A few words on money and working-class independence
Together with other seasonal and occasional payments Christmas money gave bandsmen an element of security when a man’s independence depended on how much spending money – or ‘spends’ – he had for himself. As Dave Russell has argued elsewhere bandsmen were, in spite of varying levels of income, the respectable working class. The economy of the working-class household was rooted in the collective earnings of father, mother and children. Jose Harris has highlighted the importance of the financial contribution of the wives and children to the household, as social surveys of the period recognized that how much the man contributed from his wages could vary wildly. Indeed, the management of the household fell to the wife, and in what were considered the more respectable households the man would hand his wages over and the wife would often give the husband his ‘spends’ after the essential items – food, bills and so on – had been budgeted for. In spite of observers disagreeing about the significance of the amounts the husband gave, one thing that all observers agreed on was that it was the wife’s skill, or ineptitude, in making ends meet that determined the comfort or neglect of working-class homes.
Christmas was a time when bandsmen could have a significant amount of disposable income. As working men this income increased their independence after essential bills had been paid. They had ‘spends’ for beer and tobacco. Some of this is shown in how Bramley Old Band would ‘do the rounds of the better-class houses in Bramley at Christmas, and be rewarded with food, beer and tobacco. This caroling gave Bramley Band the nickname the Bramley Beer and Bacca Band.’ (Recollections of Bramla’ Band: Pauline Kirk, Ed. p. 6)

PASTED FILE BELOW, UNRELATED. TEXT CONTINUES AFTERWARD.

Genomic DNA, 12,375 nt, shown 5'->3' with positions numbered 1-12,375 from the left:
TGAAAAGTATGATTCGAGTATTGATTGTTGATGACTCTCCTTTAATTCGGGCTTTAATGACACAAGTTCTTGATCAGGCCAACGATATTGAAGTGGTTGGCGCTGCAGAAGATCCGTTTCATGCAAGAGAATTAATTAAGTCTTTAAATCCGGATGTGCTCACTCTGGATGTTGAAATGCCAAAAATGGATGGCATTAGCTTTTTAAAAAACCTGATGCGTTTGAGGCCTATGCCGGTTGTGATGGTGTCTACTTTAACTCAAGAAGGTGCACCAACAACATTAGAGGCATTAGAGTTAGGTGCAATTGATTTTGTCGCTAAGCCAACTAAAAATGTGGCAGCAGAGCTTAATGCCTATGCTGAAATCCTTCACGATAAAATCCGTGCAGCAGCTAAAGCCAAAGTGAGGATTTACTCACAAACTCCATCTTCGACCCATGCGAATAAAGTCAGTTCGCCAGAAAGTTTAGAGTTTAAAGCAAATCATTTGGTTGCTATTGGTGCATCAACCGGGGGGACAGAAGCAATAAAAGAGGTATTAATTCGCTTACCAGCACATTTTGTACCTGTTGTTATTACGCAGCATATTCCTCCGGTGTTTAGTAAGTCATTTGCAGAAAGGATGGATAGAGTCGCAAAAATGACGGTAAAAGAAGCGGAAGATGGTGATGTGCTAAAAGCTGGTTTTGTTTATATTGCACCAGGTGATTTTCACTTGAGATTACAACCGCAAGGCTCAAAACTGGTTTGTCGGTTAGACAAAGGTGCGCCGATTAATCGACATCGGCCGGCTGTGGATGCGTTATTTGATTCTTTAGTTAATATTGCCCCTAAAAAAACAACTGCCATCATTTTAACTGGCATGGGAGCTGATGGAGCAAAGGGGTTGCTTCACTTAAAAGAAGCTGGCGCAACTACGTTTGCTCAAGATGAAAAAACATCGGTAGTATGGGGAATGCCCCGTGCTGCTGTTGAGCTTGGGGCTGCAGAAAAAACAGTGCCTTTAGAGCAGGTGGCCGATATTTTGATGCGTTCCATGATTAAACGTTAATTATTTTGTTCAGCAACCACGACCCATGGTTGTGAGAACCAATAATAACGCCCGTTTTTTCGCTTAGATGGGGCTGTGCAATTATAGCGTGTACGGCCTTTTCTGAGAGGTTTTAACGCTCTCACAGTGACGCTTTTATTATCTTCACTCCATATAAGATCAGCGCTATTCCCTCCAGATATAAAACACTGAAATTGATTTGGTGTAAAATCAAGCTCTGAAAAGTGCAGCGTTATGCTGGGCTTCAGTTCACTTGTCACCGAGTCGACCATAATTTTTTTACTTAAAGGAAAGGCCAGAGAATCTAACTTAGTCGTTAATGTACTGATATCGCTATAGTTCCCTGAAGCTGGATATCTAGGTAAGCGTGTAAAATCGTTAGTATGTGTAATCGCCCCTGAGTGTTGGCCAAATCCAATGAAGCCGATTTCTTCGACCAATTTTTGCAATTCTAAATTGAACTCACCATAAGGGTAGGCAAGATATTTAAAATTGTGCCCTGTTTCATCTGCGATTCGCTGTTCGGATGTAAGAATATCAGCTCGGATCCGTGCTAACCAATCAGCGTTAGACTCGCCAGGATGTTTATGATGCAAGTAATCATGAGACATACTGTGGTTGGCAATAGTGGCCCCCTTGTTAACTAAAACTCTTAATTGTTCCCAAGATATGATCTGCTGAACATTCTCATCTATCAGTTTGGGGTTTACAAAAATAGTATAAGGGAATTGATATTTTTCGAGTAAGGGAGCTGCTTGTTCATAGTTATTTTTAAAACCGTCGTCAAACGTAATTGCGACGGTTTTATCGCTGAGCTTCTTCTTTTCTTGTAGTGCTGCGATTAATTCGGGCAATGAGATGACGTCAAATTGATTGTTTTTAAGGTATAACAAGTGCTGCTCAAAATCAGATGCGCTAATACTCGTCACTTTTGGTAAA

Caroling as a social event
At Christmas Victorians and Edwardian bands were not unknown to play for long periods of time, and this often including playing throughout the night of Christmas Eve into Christmas Day. James Law Cropper (1864-1974), remembered ‘going out’ as a teenager at Christmas time with Water Prize Band (Rossendale):
We covered the whole neighbourhood. We’d meet at the Commercial on Christmas Eve, at twelve o’clock the Church bells used to ring out. We always blasted off with Old Glory, then up the road as far as Culvert, we played about every three houses, and they all came out to listen to us, and treat us, they used to bring beer out to pass round, and cups of tea or coffee. We used to do the front, back and cellar dwellings of Culvert, and it would take us until four o’ clock in the morning to get back to Water and go home. We’d turn out again at about nine o’clock on Christmas morning going round Dean and Water. We played Christmas Carols […]. All the old ‘Laycock’ tunes, always the old tunes they’d had for generations. As a rule, our music that we played for Christmas was hand written.
It’s interesting to note that this band was using hand-written arrangements, that were most likely bespoke for the instruments they had in the band.